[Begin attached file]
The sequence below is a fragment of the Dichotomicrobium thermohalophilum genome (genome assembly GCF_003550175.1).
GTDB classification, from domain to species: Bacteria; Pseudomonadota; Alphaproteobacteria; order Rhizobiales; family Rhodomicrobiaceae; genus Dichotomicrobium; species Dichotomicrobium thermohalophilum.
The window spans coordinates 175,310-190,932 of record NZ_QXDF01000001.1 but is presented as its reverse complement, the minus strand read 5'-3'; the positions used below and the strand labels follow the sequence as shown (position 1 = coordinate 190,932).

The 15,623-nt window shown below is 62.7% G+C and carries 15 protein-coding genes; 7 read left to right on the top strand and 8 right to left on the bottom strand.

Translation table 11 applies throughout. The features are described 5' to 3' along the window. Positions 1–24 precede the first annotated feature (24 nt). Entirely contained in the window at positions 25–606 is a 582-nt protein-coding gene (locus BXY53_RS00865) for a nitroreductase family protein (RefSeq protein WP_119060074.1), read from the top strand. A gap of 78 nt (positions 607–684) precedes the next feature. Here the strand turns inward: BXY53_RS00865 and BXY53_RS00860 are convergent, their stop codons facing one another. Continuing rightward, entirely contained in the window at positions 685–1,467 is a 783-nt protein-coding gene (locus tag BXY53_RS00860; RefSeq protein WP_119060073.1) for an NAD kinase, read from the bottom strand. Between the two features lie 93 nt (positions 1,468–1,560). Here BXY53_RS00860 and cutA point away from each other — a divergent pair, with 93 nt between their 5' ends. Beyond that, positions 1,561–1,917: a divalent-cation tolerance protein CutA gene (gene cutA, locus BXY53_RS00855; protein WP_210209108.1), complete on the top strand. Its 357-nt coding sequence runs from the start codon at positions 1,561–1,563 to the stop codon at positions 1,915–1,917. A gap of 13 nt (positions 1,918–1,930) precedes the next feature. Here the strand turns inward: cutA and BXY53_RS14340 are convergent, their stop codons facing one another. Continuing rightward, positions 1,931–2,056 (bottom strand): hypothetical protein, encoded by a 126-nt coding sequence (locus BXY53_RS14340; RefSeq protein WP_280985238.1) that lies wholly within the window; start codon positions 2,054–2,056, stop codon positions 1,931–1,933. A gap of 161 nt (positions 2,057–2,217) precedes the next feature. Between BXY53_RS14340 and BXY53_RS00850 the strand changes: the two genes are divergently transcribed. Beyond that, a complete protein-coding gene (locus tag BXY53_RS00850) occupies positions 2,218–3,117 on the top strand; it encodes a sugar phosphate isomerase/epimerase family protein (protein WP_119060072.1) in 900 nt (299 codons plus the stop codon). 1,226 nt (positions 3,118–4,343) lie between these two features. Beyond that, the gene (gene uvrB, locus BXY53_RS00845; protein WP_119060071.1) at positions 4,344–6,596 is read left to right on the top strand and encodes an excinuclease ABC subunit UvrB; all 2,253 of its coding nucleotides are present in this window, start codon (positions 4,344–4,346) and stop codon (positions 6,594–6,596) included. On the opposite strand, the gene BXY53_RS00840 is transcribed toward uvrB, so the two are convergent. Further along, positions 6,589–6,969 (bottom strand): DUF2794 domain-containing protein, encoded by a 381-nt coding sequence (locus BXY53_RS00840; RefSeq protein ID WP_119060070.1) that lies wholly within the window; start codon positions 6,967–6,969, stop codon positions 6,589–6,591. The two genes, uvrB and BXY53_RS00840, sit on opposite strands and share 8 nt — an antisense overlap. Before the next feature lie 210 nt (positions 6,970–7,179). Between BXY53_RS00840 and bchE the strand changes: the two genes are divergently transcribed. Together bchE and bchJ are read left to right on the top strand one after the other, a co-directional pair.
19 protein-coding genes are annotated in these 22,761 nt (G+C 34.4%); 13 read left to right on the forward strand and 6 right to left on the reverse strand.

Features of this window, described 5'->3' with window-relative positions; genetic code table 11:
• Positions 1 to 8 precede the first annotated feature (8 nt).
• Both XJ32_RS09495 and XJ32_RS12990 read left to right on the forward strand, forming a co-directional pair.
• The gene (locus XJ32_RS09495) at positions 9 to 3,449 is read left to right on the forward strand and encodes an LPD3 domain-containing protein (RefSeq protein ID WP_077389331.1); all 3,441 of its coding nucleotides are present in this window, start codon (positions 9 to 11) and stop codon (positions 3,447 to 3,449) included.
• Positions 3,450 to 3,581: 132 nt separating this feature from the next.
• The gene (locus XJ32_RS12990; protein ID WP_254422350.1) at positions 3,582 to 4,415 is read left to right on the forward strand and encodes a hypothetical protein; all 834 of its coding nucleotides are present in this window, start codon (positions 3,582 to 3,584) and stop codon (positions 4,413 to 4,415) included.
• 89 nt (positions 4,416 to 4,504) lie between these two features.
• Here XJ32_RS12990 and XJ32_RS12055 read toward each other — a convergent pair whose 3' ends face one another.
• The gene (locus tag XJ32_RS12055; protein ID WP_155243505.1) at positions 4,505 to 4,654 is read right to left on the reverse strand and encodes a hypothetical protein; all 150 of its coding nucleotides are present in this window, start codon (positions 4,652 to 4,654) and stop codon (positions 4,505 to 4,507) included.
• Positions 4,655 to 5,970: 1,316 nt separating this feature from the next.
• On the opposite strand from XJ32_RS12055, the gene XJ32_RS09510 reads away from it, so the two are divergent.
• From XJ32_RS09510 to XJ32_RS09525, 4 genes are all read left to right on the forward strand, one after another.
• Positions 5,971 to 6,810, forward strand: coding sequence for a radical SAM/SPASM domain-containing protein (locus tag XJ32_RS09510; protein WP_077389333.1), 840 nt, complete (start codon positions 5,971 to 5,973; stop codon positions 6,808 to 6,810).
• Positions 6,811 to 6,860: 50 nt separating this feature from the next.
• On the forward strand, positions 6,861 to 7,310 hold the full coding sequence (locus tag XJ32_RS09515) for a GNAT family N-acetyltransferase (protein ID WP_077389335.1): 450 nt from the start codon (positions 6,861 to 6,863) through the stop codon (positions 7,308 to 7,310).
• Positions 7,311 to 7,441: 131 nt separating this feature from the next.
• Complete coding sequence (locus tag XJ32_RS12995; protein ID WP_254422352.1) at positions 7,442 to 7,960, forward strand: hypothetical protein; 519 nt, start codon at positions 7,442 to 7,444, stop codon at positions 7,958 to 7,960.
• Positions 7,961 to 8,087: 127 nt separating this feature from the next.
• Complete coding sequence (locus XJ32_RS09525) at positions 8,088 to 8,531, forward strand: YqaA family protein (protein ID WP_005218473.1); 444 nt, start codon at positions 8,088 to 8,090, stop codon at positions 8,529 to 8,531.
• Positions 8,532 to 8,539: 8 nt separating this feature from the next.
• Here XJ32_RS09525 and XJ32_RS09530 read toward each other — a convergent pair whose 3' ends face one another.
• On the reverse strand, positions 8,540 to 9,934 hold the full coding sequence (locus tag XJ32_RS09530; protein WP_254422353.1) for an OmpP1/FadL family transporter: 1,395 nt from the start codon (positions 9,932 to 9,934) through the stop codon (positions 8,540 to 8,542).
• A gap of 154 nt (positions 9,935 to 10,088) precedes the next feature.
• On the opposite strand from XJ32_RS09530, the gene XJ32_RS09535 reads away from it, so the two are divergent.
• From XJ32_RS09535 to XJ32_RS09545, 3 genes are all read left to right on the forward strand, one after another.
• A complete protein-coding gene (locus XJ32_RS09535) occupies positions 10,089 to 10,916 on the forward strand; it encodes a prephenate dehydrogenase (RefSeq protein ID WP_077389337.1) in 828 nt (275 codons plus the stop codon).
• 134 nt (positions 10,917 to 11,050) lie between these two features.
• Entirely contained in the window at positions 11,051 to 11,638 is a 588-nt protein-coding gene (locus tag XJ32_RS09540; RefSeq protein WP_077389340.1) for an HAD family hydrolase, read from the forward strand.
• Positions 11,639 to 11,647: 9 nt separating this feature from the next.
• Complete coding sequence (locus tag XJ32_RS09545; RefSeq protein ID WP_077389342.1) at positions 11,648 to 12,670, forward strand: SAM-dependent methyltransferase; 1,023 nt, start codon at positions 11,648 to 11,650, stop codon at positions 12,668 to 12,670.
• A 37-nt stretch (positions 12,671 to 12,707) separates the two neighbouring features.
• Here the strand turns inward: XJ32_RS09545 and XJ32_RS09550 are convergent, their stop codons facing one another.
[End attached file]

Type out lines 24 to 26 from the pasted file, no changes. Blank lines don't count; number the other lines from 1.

• Positions 7,961 to 8,087: 127 nt separating this feature from the next.
• Complete coding sequence (locus XJ32_RS09525) at positions 8,088 to 8,531, forward strand: YqaA family protein (protein ID WP_005218473.1); 444 nt, start codon at positions 8,088 to 8,090, stop codon at positions 8,529 to 8,531.
• Positions 8,532 to 8,539: 8 nt separating this feature from the next.